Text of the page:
Disease of the microscopic blood vessels that feed the white matter of our brain is associated with worse cognitive function and memory deficits in individuals with Alzheimer’s, scientists report.
“The main message of this paper is the mixed pathology as we call it — microvascular disease and Alzheimer’s — is associated with more brain damage, more white matter damage and more inflammation,” says Zsolt Bagi, PhD, vascular biologist in the Department of Physiology at the Medical College of Georgia.
Theirs and other recent findings suggest that some people with Alzheimer’s who have brain changes widely associated with the condition, like amyloid plaques, may not develop dementia without this underlying vascular dysfunction, the researchers write in the journal GeroScience.
“We are proposing that if you prevent development of the microvascular component, you may at least add several years of more normal functioning to individuals with Alzheimer’s,” Bagi says.
He and by Stephen Back, MD, PhD, pediatric neurologist, Clyde and Elda Munson Professor of Pediatric Research and an expert in white matter injury and repair in the developing and adult brain at Oregon Health & Science University, are co-corresponding authors of the new study.
The good news is that vascular disease is potentially modifiable, Bagi says, by reducing major contributors like hypertension, obesity, diabetes and inactivity.
The scientists looked at the brains of 28 individuals who participated in the Adult Changes in Thought Study, or ACT, a joint initiative of Kaiser Permanente Washington Research Institute and the University of Washington, whose scientists also were collaborators on the new study.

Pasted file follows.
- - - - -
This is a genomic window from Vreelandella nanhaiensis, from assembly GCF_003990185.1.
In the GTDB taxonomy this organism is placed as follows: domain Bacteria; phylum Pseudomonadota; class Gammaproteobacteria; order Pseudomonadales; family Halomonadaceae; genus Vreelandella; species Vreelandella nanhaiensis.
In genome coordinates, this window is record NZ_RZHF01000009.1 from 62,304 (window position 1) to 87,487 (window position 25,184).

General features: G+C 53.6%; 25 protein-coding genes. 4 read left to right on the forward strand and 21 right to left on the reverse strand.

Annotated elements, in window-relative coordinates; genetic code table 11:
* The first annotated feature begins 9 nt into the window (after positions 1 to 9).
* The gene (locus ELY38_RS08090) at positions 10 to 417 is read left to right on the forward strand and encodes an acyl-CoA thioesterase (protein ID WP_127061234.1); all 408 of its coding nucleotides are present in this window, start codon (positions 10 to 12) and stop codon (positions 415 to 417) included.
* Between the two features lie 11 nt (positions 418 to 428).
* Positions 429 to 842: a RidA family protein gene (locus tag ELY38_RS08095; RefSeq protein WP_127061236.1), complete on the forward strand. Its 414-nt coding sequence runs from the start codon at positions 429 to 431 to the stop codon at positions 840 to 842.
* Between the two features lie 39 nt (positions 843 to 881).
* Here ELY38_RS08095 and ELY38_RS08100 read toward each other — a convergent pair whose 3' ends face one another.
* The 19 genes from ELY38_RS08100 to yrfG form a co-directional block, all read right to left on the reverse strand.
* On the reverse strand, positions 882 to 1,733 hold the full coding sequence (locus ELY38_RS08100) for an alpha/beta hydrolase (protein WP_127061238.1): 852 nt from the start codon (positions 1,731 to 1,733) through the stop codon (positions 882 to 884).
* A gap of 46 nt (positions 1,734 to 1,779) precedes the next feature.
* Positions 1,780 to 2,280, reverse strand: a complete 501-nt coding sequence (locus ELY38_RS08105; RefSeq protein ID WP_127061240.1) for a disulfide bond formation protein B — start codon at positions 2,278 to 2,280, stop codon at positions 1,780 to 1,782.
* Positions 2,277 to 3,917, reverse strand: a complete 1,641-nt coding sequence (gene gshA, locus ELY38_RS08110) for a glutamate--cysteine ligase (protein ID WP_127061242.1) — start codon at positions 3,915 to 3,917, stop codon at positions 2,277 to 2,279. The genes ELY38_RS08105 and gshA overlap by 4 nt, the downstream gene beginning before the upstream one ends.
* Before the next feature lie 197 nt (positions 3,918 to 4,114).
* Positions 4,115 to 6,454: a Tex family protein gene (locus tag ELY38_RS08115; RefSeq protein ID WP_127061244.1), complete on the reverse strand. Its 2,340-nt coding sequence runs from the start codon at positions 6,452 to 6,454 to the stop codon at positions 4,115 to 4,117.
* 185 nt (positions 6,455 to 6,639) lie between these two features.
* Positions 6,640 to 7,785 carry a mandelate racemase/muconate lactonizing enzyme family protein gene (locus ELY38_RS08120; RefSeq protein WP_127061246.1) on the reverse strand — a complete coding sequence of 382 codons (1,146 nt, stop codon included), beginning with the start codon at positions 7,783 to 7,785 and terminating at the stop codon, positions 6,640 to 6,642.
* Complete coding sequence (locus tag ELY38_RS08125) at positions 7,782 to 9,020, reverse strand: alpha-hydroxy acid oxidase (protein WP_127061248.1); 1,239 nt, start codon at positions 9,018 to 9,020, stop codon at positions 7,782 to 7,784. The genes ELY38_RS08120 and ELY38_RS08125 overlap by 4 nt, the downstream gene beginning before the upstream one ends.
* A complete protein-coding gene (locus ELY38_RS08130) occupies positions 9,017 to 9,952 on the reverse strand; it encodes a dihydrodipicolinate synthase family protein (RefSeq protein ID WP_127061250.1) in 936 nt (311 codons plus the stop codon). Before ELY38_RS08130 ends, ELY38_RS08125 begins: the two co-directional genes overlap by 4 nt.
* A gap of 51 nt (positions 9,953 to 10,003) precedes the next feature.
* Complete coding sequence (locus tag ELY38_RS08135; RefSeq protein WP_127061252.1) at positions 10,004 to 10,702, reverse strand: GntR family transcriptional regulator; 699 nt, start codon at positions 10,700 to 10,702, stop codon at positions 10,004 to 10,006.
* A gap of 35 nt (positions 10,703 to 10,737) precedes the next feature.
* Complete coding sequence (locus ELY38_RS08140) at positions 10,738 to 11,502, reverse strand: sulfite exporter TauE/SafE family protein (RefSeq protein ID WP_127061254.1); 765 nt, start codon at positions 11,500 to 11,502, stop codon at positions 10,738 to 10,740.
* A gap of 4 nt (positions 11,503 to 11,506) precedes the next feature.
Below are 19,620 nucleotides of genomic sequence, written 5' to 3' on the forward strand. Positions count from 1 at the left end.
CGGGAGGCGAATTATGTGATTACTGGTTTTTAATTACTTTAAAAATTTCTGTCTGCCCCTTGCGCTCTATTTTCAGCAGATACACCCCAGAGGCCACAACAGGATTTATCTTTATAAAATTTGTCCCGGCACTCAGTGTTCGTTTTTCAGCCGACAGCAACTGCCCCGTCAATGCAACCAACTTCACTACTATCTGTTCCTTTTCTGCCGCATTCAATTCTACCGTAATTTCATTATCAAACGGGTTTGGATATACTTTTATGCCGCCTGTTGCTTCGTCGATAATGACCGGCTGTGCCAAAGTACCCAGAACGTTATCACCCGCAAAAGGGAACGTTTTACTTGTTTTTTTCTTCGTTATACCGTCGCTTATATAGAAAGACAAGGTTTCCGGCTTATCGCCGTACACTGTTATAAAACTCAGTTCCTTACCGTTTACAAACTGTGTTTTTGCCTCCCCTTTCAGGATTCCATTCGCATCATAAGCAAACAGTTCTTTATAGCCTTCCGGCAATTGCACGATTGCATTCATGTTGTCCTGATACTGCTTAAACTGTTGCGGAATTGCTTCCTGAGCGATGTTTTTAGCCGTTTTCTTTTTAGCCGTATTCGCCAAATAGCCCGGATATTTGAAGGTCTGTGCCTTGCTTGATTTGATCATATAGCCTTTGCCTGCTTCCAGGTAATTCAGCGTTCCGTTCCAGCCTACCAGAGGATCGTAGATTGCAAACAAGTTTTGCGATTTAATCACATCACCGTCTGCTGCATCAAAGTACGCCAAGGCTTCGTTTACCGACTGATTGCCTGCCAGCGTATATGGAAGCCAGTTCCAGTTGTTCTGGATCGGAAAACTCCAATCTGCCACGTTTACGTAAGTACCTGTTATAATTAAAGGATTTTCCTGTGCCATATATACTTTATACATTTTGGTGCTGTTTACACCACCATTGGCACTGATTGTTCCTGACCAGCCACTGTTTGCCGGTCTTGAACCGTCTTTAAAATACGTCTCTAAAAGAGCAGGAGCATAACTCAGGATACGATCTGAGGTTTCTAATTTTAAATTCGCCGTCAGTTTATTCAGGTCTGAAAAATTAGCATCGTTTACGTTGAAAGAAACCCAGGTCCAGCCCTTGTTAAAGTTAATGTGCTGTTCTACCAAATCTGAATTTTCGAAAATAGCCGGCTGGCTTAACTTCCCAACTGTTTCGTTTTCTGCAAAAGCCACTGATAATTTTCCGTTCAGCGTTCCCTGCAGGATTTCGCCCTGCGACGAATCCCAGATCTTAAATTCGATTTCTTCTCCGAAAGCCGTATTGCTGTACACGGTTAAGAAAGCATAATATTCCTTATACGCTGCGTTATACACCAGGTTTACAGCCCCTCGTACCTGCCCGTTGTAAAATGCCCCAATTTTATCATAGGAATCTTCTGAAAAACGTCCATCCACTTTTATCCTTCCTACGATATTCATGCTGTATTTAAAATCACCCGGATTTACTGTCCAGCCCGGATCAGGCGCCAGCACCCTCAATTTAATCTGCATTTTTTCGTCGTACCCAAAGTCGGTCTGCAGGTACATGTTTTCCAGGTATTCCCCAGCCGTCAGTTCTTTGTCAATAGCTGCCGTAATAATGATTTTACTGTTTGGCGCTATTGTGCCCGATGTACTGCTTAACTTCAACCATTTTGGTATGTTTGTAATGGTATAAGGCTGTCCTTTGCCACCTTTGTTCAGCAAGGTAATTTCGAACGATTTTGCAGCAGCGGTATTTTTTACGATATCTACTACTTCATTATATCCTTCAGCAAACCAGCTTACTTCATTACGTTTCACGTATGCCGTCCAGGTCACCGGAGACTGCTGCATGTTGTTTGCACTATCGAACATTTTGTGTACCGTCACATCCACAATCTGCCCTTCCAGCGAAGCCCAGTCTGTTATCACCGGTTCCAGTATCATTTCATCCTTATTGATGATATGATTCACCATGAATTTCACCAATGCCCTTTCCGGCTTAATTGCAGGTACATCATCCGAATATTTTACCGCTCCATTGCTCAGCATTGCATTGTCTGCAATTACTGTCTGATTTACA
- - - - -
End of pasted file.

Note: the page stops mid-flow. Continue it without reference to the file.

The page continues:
Their focus in the studies was the white matter, which accounts for about 50% of the brain mass, enables different regions of the brain to communicate and is packed with long arms called axons that connect neurons to each other and to other cells across the body like muscle cells. And, the microscopic arterioles that directly feed white matter with blood, oxygen and nutrients.
They wanted to test their theory that when these hair-thin arterioles had difficulty dilating and so supporting this part of the brain, it resulted in changes to the white matter that were evident on sophisticated MRIs, especially when microvascular problems coexisted with the more classic brain changes of Alzheimer’s.
They found that the arterioles of those who had been diagnosed with Alzheimer’s and dysfunction of these tiny arteries did have an impaired ability to dilate in response to the powerful blood vessel dilator bradykinin, compared to those without obvious microvascular dysfunction. Problems with dilation were associated with white matter injury and changes to the white matter structure that were visible on MRI.